Every time I go to sleep with someone, or when it becomes evident that it’s a real possibility, something in my body always recoils and shuts down. It’s less shame and more abject terror. Even if I’m the one who initiated. Something in me can’t handle the reality of sex with another person. I always fake it through and give it my best shot, but my shit is numb and it doesn’t feel like anything for me. And there’s no connection; it’s like my head is at the bottom of a well somewhere. Then before I know it I’m some dirtbag’s sexual servant because he catches on to the fact that I’m never gonna get off while he’s in the room, and he stops caring. Therapy isn’t helping. If you have any advice for me, I would greatly appreciate it. Love you.

 

You’re describing two distinct problems. The first is that you dissociate during sex. The second is that you fuck dirtbags. These problems are interrelated, and you have to solve them both or you’ll stay stuck in this larger pattern of unhealthy intimate behavior.

Here’s the question: Do you feel safe enough with any of your current or potential sexual partners to openly discuss the terror, recoil, and shut-down you experience during sex? If the answer is no, then do yourself a favor and stop having sex until the answer is yes. If the answer is yes, then do the hard thing and have the discussion. Be vulnerable and ask for help from your safe partner.

To be clear, a safe partner is one who cares about you enough to help you work through this, one who is willing to set his needs aside and do what takes to slow things down, remain connected, and allow you to experiment through your sexual response cycle until you figure out how to stay present.

One place to start might be allowing your safe partner to be present while you masturbate. Literally see if it’s possible to get off while he’s in the room. Start out with him just laying next to you with no physical contact. If that works, move on to masturbation with some kind of physical contact. Keep testing your ability to stay present with ever increasing amounts of intimacy throughout each stage of your sexual response cycle until you figure it out.

Now, if you’ve read this far and you think that sexual experimentation with a safe partner sounds like a ridiculous impossibility, that’s fine. After all, you do have a problem fucking dirtbags, so I can imagine how that level of intimacy and vulnerability sounds like advanced math in a foreign language. I promise you, though, it’s not impossible. This is the part where you’ll need a damn good therapist to help you understand your process of sexual parter selection.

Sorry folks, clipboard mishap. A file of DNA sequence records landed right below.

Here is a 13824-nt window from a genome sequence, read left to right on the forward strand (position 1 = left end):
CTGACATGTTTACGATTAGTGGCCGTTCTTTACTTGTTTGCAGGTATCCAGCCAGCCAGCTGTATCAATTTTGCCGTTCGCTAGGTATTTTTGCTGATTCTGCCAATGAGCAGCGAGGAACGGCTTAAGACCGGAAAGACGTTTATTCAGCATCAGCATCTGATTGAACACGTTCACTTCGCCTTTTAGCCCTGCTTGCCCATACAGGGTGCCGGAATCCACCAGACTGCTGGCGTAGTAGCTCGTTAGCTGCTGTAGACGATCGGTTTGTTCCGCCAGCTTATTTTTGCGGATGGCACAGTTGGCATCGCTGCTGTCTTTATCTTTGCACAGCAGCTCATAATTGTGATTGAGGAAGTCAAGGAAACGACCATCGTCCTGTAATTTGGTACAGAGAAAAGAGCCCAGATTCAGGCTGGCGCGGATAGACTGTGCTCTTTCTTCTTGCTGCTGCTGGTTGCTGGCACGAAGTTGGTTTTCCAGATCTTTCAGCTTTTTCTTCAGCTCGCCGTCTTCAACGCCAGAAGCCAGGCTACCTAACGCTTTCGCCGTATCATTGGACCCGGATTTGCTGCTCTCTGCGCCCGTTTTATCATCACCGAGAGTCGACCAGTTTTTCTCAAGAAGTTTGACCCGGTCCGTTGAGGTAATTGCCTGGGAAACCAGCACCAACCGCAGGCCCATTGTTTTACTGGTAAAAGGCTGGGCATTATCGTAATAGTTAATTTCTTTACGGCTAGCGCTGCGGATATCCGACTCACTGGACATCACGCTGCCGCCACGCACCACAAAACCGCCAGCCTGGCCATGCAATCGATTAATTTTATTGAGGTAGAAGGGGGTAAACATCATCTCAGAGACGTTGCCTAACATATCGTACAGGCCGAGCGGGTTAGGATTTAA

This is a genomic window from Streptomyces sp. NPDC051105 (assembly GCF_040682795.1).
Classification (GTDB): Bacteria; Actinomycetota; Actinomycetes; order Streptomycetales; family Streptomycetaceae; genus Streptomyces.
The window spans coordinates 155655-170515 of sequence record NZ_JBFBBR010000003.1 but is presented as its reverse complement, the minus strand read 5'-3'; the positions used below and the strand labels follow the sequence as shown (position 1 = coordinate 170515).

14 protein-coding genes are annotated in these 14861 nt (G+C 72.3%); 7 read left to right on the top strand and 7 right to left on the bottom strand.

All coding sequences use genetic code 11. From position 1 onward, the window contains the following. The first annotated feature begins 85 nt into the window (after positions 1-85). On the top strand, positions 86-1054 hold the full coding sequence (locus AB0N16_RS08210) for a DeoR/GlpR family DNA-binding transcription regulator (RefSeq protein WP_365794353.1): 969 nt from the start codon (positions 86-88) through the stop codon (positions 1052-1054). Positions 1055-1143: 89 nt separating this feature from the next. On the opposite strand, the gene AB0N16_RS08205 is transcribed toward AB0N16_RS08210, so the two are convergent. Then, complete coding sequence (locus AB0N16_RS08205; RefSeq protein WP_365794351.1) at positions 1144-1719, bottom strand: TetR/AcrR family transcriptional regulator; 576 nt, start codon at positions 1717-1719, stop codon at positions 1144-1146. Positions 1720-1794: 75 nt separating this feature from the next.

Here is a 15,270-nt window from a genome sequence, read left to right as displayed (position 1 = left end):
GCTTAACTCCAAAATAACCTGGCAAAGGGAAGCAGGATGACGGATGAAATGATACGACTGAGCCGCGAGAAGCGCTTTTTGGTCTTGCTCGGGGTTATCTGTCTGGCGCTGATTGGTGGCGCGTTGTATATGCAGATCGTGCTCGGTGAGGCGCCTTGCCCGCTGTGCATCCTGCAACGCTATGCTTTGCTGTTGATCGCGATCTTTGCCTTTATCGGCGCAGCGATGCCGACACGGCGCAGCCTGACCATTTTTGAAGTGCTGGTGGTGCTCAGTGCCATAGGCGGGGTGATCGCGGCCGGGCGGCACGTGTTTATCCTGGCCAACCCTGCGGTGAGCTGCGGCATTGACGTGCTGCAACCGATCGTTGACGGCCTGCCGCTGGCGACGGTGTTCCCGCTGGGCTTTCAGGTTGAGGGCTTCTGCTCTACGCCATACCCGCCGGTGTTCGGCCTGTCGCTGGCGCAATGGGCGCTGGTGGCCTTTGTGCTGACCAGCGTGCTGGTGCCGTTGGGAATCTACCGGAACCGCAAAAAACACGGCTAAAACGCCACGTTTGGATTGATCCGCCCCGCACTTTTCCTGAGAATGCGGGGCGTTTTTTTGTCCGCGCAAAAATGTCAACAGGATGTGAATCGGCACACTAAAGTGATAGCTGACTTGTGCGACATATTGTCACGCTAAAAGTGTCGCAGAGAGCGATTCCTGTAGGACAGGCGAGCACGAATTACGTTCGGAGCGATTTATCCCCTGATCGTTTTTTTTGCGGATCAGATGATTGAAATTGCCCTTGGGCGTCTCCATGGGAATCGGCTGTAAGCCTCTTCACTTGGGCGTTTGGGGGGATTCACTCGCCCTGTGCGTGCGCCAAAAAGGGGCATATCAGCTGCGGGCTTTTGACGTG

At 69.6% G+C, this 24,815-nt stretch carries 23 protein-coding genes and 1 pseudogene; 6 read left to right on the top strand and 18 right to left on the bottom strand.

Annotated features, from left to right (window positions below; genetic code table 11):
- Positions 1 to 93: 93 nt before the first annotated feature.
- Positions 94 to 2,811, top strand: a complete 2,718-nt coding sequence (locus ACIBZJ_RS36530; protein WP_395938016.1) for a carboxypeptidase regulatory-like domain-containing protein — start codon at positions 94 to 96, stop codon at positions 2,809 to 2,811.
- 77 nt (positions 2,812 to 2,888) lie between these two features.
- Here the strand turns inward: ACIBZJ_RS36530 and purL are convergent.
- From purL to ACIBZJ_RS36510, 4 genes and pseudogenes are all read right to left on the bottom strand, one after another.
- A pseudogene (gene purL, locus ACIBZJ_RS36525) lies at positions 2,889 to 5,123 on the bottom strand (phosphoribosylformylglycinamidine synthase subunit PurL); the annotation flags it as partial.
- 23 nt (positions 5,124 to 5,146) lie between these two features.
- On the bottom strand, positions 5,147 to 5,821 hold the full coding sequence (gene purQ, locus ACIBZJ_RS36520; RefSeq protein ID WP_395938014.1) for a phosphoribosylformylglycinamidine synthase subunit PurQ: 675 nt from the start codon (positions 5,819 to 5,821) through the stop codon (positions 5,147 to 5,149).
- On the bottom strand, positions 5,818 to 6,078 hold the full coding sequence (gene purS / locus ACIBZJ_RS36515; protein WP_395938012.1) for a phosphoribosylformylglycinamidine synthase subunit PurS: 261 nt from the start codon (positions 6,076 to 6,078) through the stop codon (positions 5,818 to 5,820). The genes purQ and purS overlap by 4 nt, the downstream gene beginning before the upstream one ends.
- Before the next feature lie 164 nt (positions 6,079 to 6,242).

You say therapy isn’t helping, but I wonder, are you doing the hard work? Are you addressing any past history of trauma that might be contributing to your problematic partner selection and subsequent sexual dissociation? Would you feel comfortable talking with your therapist about how best to discuss your dissociation with a safe partner? Be brutally honest about how much effort you’re putting into the process, and if you really are doing your part, then be willing to go find a different therapist who is a better fit.

This is a complicated question with lots of ways it can go, so feel free to meet me in the comments section for a deeper discussion about how to move forward.

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Advice

On pretending to know things

I get the feeling that you’re really good at pretending to know things, but you don’t actually know anything.

 

Well, yeah. I’ve said from day one that I am completely full of shit. That’s not really the same as pretending to know things, but it’s close enough to what you meant. I’m also totally cool with the Socratic paradox, which is to say I agree with you that I don’t actually know anything.

So, now what? Are you done coming at me like I owe you some lengthy treatise on Camille Paglia’s brand of feminism? Are you done being butt hurt that I called you a child for suggesting that I support the worst politicians?

I don’t owe you anything. You seem to think you’re entitled to me, but you aren’t. You don’t know me. I’m just a figment of your imagination. Every single opinion you have about me is pure, uncut projection. Every single emotion you have about my work is a reflection of how you feel about yourself.